The question at the forefront of investors’ minds is whether the economy can achieve a so-called “soft landing” in the face of high inflation, rising interest rates, Fed rate hikes, geopolitical conflicts, and other challenges. A soft landing would require the economy to gradually decelerate without causing a downward spiral in both consumer demand and business investment. While the market correction this year has created a challenging investment environment — especially with the steep pullback in growth stocks —a recession is possible but not inevitable, based on the outlook of Clearnomics, our software platform and advisory partner.
Recessions come in different flavors
Firstly, it’s important to define what is meant by “recession.” When most investors think of a recession, they think of historical market and economic crashes such as the ones endured amid the pandemic shutdown of 2020, the global financial crisis of 2008, or the dot-com bust of the early 2000’s.
While events like these are always theoretically possible, problems might occur when investors worry about them at the expense of long-term growth. History shows that doing so is not only unnecessary, but counterproductive. For example, during the bull market from 2009 to 2020, investors were constantly worrying about another financial crisis. In my opinion, staying invested in a diversified portfolio built to withstand market uncertainty would have been a significantly better approach..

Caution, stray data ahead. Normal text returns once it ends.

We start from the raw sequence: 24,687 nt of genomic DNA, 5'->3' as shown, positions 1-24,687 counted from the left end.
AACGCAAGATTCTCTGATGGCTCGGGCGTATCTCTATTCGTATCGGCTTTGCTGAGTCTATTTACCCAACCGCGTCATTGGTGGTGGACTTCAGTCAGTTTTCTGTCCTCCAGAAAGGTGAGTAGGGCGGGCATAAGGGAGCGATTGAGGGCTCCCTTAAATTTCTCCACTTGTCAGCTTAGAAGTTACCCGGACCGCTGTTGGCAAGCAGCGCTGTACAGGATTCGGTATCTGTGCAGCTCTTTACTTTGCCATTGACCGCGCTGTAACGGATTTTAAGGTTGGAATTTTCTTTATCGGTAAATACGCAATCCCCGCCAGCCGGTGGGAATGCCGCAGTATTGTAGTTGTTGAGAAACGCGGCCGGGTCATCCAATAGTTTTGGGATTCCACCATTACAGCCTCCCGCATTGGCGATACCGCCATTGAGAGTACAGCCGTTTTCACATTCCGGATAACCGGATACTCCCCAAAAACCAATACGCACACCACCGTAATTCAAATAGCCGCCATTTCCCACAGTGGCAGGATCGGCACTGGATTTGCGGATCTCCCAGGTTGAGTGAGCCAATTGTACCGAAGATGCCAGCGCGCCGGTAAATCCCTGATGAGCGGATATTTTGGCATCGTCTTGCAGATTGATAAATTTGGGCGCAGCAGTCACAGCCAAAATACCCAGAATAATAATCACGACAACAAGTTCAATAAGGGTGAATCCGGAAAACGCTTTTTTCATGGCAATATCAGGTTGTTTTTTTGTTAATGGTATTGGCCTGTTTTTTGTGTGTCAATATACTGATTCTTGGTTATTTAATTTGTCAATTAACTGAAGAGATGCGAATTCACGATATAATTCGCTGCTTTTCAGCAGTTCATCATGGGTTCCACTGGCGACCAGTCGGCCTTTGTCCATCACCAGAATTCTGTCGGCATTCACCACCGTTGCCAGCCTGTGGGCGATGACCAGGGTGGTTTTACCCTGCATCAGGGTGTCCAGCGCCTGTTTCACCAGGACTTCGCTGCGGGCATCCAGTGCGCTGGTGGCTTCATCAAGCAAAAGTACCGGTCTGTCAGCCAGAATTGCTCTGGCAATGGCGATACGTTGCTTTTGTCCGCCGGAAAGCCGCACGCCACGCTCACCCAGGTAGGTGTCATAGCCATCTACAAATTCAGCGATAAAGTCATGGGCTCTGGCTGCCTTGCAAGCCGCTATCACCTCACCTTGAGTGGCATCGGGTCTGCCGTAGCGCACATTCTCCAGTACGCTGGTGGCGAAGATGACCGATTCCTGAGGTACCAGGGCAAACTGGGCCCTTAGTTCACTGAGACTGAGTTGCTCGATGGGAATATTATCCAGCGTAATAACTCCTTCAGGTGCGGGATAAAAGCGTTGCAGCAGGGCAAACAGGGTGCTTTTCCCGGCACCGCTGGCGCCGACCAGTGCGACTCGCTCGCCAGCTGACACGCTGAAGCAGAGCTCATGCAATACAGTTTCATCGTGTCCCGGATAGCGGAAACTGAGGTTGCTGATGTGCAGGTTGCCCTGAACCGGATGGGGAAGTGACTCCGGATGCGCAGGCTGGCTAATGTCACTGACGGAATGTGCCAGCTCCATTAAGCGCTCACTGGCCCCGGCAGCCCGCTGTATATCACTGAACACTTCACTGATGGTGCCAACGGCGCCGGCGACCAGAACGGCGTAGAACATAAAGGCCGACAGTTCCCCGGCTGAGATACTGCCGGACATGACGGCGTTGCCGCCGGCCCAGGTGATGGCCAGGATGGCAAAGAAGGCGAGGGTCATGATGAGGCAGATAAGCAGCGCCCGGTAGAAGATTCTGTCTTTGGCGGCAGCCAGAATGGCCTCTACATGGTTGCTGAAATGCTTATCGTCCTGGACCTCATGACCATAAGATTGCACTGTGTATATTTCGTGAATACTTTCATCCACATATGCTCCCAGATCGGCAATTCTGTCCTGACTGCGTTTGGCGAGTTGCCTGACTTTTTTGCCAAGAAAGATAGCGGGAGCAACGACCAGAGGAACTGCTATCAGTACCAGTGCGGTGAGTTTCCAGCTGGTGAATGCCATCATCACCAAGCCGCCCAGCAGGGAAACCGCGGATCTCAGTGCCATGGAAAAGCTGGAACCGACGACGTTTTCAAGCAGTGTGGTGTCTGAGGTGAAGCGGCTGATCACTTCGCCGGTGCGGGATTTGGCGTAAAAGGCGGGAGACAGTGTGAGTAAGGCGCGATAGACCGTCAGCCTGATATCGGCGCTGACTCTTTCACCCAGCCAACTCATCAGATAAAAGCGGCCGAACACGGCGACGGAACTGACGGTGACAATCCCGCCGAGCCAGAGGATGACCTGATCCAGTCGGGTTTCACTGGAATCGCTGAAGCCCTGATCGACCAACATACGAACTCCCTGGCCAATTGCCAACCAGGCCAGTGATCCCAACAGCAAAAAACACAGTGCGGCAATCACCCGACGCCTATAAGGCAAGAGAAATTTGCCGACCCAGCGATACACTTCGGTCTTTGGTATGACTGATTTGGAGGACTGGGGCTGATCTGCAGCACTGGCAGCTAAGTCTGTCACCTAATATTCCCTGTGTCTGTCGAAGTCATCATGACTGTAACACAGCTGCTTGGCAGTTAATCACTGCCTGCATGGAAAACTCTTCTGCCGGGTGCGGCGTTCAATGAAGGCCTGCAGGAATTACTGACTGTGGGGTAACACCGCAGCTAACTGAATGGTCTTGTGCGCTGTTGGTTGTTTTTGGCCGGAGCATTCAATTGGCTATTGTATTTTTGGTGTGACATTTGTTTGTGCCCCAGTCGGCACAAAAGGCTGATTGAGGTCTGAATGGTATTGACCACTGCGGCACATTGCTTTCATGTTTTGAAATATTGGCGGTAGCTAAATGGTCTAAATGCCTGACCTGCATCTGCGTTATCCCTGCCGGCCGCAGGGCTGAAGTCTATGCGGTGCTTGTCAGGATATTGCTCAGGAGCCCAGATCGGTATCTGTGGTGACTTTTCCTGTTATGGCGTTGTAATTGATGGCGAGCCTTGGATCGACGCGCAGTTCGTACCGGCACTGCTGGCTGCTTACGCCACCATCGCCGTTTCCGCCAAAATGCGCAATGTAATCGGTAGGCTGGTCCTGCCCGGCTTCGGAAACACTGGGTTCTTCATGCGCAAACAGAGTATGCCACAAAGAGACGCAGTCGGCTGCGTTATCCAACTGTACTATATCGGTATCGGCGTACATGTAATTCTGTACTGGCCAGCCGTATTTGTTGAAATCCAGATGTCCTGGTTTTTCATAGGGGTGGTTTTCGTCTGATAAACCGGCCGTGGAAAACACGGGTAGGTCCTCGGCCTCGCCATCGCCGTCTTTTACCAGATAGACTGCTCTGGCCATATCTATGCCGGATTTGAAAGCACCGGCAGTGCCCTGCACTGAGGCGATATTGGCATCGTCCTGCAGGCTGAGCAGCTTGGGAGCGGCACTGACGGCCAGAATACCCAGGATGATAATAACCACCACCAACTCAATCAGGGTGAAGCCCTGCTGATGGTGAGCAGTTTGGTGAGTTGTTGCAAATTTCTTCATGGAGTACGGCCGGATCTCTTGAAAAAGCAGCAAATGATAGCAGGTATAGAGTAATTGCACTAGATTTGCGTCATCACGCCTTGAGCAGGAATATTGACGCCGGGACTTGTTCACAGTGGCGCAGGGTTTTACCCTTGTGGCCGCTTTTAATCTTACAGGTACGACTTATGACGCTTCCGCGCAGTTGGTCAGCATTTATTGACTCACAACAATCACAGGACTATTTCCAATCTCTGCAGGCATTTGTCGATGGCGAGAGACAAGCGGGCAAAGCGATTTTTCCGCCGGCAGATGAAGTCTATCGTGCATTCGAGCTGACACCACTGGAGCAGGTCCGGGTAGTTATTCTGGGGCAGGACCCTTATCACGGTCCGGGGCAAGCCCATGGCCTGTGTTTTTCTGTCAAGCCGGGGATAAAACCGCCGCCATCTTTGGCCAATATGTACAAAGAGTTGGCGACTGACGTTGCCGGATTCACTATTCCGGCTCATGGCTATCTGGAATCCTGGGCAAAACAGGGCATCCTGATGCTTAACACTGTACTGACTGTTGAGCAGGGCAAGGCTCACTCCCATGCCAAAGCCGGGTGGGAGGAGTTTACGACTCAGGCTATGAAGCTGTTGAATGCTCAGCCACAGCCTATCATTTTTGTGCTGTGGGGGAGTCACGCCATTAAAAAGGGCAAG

Preparing for growth
Instead, a more useful definition of “recession” is simply a temporary decline in economic activity. Prior to the 1990’s, there were several short recessions that occurred on a regular basis. While there is a realistic consequence to individuals and businesses, the effect of these periods are to move both precious economic resources and capital. They should be relocated from unproductive areas to places they can be most valuable. In other words, recessions are a natural part of the business cycle and help sow the seeds of future growth.
What does the economy look like today? Last week’s jobs report showed that the economy added 390,000 new jobs in May, exceeding what economists had expected. In total, more than 95% of the jobs lost during the pandemic downturn have been recovered, including in hard-hit industries like leisure and hospitality. This has kept unemployment at 3.6% — one of the lowest levels in history — and near pre-pandemic lows.
Chart: There are a record number of job openings across the country as businesses try to hire. Many employees are leaving their jobs for better opportunities, too, as shown in the quits rate within this chart.
Sources: Clearnomics, Bureau of Labor Statistics
Reasons for optimism
The data also show that businesses continue to hire, too. Job openings still far outpace available workers by 5.5 million people, which believe it or not — is a historic level. The problem is not whether businesses want to hire — it’s whether they can find qualified workers. Individuals are also quitting their jobs at an above-average pace — a sign that the “great resignation” is continuing.
Thus, the trends suggest that a deep economic downturn is not inevitable. Based on Clearnomics’ findings, I believe that even if a recession were to occur, it would likely look extremely different from those of the past 20 years.